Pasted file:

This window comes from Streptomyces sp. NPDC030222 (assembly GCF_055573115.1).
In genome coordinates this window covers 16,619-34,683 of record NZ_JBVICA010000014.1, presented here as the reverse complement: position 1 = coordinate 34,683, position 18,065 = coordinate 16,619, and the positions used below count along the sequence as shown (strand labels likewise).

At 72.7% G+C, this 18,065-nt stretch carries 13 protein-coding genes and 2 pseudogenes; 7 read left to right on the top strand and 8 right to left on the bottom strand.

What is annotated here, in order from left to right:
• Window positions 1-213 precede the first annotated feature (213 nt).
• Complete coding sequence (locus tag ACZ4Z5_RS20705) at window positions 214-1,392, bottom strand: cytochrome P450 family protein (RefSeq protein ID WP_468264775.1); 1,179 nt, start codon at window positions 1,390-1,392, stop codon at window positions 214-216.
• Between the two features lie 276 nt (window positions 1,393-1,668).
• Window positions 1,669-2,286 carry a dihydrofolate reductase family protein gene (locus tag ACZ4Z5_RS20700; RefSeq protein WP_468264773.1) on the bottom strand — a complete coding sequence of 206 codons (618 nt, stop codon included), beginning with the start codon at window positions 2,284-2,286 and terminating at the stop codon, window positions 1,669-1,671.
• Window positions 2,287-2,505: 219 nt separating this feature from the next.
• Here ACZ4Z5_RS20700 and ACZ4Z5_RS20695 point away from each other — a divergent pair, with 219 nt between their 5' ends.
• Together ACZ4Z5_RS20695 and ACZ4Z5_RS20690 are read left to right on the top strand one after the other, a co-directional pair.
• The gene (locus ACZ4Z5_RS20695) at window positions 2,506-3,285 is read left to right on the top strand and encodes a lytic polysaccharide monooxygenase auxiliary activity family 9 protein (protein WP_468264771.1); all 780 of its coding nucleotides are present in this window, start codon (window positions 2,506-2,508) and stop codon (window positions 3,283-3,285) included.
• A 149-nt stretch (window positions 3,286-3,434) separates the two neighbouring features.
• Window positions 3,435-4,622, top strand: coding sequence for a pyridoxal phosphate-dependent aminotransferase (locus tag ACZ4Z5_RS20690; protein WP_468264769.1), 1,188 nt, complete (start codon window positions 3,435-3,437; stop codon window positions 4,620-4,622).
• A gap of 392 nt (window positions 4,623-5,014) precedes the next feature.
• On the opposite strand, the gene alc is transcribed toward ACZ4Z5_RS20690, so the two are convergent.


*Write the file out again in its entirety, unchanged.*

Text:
This window comes from Streptomyces sp. NPDC030222 (assembly GCF_055573115.1).
In genome coordinates this window covers 16,619-34,683 of record NZ_JBVICA010000014.1, presented here as the reverse complement: position 1 = coordinate 34,683, position 18,065 = coordinate 16,619, and the positions used below count along the sequence as shown (strand labels likewise).

At 72.7% G+C, this 18,065-nt stretch carries 13 protein-coding genes and 2 pseudogenes; 7 read left to right on the top strand and 8 right to left on the bottom strand.

What is annotated here, in order from left to right:
• Window positions 1-213 precede the first annotated feature (213 nt).
• Complete coding sequence (locus tag ACZ4Z5_RS20705) at window positions 214-1,392, bottom strand: cytochrome P450 family protein (RefSeq protein ID WP_468264775.1); 1,179 nt, start codon at window positions 1,390-1,392, stop codon at window positions 214-216.
• Between the two features lie 276 nt (window positions 1,393-1,668).
• Window positions 1,669-2,286 carry a dihydrofolate reductase family protein gene (locus tag ACZ4Z5_RS20700; RefSeq protein WP_468264773.1) on the bottom strand — a complete coding sequence of 206 codons (618 nt, stop codon included), beginning with the start codon at window positions 2,284-2,286 and terminating at the stop codon, window positions 1,669-1,671.
• Window positions 2,287-2,505: 219 nt separating this feature from the next.
• Here ACZ4Z5_RS20700 and ACZ4Z5_RS20695 point away from each other — a divergent pair, with 219 nt between their 5' ends.
• Together ACZ4Z5_RS20695 and ACZ4Z5_RS20690 are read left to right on the top strand one after the other, a co-directional pair.
• The gene (locus ACZ4Z5_RS20695) at window positions 2,506-3,285 is read left to right on the top strand and encodes a lytic polysaccharide monooxygenase auxiliary activity family 9 protein (protein WP_468264771.1); all 780 of its coding nucleotides are present in this window, start codon (window positions 2,506-2,508) and stop codon (window positions 3,283-3,285) included.
• A 149-nt stretch (window positions 3,286-3,434) separates the two neighbouring features.
• Window positions 3,435-4,622, top strand: coding sequence for a pyridoxal phosphate-dependent aminotransferase (locus tag ACZ4Z5_RS20690; protein WP_468264769.1), 1,188 nt, complete (start codon window positions 3,435-3,437; stop codon window positions 4,620-4,622).
• A gap of 392 nt (window positions 4,623-5,014) precedes the next feature.
• On the opposite strand, the gene alc is transcribed toward ACZ4Z5_RS20690, so the two are convergent.